13 June 2008

Lock Him Up!

Scout Area Online

Technology Feature: The Long Road to Justice?

by PJ Punla
Friday, 06 June 2008 17:49

Writer’s Note: I am, of course, not a lawyer. (Popular culture and practice on the Internet practically require me to state that disclaimer.)
This is intended to be a more fact-based follow-up to the Nine Moons column A Meditation on the Blog That Ate Manila; the main topic is now the legal impact and implications of Brian Gorrell’s blog.


At the heart of the Brian Gorrell blog (http://delfindjmontano.blogspot.com) is an accusation: Gorrell alleges that ex-lover DJ Montano took a substantial amount of money, claimed as around US$70,000, from him under false pretenses. Gorrell details that he had been told the money was going to be used to set up a restaurant and a travel agency. The money had been wired to Montano and to members of his family.
Eventually Gorrell had decided to ask Montano for an accounting and came to the Philippines to do so – and the response from Montano was an attempt to have him expelled from the Philippines. In addition, Gorrell alleges that Montano stole several valuable objects from him on the final night, including the files for their business ventures and objects with sentimental value.

Gorrell has since returned to Australia, and is now working on evidence in order to file a case for International Money Transfer Fraud against his ex. In the meantime, he has been using his blog not only to repeatedly ask for his money back, but also to campaign for various issues.

Montano has since involved his family in the imbroglio: his mother has gone on the record as saying that Gorrell made a gift to her son of AUS$70,000; his sisters have denied receiving any money from the Australian.

Gorrell has posted multiple money-transfer forms and receipts to the blog that seem to refute the Montanos’ statements, as well as at least one document that seems to show Montano repeatedly asking him for large amounts of money.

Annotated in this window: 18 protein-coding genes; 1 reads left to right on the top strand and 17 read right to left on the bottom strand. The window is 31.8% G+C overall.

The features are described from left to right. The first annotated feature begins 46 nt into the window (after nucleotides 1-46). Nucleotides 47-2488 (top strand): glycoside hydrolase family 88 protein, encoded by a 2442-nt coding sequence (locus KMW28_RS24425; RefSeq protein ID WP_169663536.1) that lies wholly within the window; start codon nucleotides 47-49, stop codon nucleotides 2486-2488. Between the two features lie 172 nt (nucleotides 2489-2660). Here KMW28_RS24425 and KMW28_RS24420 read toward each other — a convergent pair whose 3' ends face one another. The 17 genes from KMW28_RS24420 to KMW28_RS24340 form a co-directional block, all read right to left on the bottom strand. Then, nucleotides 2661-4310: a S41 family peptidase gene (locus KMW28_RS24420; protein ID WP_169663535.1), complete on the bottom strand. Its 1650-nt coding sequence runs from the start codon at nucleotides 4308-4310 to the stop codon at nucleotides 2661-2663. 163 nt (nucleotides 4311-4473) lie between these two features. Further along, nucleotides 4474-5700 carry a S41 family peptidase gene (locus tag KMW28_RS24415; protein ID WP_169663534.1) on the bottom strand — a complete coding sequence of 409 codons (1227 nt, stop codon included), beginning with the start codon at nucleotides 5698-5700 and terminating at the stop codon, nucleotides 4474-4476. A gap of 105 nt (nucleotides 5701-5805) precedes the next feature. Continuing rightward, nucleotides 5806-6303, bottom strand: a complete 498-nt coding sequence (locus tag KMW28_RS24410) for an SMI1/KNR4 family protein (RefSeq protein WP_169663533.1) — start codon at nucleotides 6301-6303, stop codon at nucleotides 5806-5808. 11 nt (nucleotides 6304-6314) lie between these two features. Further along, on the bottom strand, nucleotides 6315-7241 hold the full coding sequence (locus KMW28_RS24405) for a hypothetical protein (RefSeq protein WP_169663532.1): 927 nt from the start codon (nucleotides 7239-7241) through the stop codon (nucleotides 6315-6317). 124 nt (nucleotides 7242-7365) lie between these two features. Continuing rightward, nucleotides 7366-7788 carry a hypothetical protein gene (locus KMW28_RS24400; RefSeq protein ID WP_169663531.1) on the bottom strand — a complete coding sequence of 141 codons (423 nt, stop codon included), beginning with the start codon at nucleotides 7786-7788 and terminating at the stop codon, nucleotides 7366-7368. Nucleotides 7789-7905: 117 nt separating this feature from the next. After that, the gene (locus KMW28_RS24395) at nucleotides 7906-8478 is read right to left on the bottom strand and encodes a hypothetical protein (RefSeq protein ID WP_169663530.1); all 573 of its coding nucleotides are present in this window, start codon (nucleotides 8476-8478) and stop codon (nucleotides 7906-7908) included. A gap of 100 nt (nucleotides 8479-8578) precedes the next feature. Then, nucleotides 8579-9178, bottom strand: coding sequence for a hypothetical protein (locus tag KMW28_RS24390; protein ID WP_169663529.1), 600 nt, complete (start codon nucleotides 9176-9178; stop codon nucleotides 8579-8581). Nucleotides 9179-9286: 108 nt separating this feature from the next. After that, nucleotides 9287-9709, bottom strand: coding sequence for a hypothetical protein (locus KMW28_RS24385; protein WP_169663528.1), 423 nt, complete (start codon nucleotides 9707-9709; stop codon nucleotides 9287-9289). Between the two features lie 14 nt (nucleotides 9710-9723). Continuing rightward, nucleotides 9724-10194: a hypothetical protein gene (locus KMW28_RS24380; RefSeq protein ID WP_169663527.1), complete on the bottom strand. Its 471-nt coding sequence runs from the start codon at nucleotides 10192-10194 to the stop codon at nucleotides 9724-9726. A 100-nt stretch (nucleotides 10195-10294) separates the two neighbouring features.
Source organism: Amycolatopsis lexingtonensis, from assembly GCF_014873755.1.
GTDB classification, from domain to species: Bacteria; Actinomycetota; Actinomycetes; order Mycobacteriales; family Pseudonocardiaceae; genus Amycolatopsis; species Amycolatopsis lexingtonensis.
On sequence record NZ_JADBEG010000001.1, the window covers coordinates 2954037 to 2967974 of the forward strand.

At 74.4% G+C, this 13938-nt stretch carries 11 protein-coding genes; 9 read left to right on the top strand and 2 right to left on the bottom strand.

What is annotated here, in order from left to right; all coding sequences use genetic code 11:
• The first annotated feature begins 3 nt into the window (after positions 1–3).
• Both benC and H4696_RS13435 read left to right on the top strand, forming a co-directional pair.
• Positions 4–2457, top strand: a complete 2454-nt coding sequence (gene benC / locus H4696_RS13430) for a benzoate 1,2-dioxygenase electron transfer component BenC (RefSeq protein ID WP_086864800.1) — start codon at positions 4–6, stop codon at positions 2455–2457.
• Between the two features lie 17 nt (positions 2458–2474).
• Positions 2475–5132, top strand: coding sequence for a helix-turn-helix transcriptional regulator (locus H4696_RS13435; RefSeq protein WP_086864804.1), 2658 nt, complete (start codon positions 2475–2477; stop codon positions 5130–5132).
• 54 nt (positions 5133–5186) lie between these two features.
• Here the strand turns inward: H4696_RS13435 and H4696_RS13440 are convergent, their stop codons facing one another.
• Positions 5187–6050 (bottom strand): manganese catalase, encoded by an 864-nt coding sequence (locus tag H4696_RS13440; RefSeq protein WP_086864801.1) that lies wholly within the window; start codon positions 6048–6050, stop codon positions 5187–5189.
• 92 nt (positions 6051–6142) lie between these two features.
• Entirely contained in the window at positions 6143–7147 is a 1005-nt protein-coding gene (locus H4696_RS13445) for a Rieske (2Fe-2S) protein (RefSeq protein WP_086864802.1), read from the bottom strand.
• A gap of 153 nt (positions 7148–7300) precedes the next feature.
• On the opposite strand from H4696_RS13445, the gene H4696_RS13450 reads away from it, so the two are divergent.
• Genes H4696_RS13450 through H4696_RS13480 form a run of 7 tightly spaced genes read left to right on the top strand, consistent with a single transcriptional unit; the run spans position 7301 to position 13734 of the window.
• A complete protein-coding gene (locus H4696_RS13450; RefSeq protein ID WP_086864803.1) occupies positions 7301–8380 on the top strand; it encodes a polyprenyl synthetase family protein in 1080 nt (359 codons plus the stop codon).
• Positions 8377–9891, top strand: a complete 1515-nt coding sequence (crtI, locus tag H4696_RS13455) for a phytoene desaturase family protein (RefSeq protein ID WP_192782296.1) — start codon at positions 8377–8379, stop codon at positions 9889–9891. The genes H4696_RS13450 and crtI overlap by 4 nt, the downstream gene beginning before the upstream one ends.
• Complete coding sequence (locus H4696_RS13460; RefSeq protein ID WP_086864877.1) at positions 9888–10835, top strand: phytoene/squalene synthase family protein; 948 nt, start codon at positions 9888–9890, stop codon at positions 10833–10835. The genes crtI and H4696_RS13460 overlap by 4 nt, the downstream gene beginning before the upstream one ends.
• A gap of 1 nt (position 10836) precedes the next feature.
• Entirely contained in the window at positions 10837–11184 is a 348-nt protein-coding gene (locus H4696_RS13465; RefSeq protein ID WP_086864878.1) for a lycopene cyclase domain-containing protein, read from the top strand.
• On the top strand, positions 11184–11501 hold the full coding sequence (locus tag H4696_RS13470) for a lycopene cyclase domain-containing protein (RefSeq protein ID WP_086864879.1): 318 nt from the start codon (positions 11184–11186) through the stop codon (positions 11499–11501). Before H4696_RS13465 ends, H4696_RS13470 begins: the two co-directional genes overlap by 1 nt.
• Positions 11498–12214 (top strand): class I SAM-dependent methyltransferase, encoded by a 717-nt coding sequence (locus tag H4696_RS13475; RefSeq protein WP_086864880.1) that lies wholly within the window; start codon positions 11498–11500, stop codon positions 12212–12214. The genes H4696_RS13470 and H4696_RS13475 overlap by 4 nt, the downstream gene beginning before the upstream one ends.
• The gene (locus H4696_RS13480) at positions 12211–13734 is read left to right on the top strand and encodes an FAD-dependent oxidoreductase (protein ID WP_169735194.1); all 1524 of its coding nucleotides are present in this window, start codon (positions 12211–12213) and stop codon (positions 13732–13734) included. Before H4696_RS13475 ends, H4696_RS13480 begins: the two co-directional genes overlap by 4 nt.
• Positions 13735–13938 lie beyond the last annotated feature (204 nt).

Given that both parties are now claiming to be getting ready to file criminal cases against each other in their respective countries, the important questions now are: Can the blog itself, and all statements within, stand as evidence in a court of law? And, given the inflammatory nature of some of the blog’s entries, can the blogger escape accusations of libel from the Montanos and other mentioned personalities on the blog?

It’s a legal thicket that nonetheless is being followed by lawyers in the Philippines and the rest of Asia. Gorrell himself claims to have been told that his blog has become a “case study” for jurisprudence in online matters in the region. Given the current campaign for the decriminalization of libel, thanks in no small part to the influence of the Internet, the brouhaha surrounding Gorrell’s blog has given it a place in the dossiers for and against that campaign.

Current legal definitions of libel require a statement to satisfy the following criteria in order for it to be considered “libelous”:

1. The statement should have been published.
2. The statement should have enough information in order for the subject to be identified by the public.
3. The statement should have malicious intent against the subject.

Failure of a statement to fulfill any of the three criteria will mean it cannot be libel; but the third criterion is the most important: the absence of malice means there is no libel.
In the case of the Gorrell blog, all three criteria are called into question:

1. Does publication on the Internet count as “publication” per se? The subject gets even more thorny given that there is currently confusion over what blogs are: are they private spaces in the “Dear Diary” sense, or are they public spaces because they are online and – in Gorrell’s case – extremely well-known already?

2. Are the subjects of the blog posts identifiable? And, sub-questions: since libel for private persons is not the same as libel for public personalities i.e. celebrities, should Montano and his family be considered as private citizens or public personalities for the sake of the libel argument?

3. Are Gorrell’s statements intended to be malicious or not?
With the Internet now a contentious arena where national and international laws are being contested, the outcome of this matter – and, indeed, its very conduct – seem to be enough reason for the international, online, and legal communities to keep a close watch on this blog, its owner, and the matters outlined therein.

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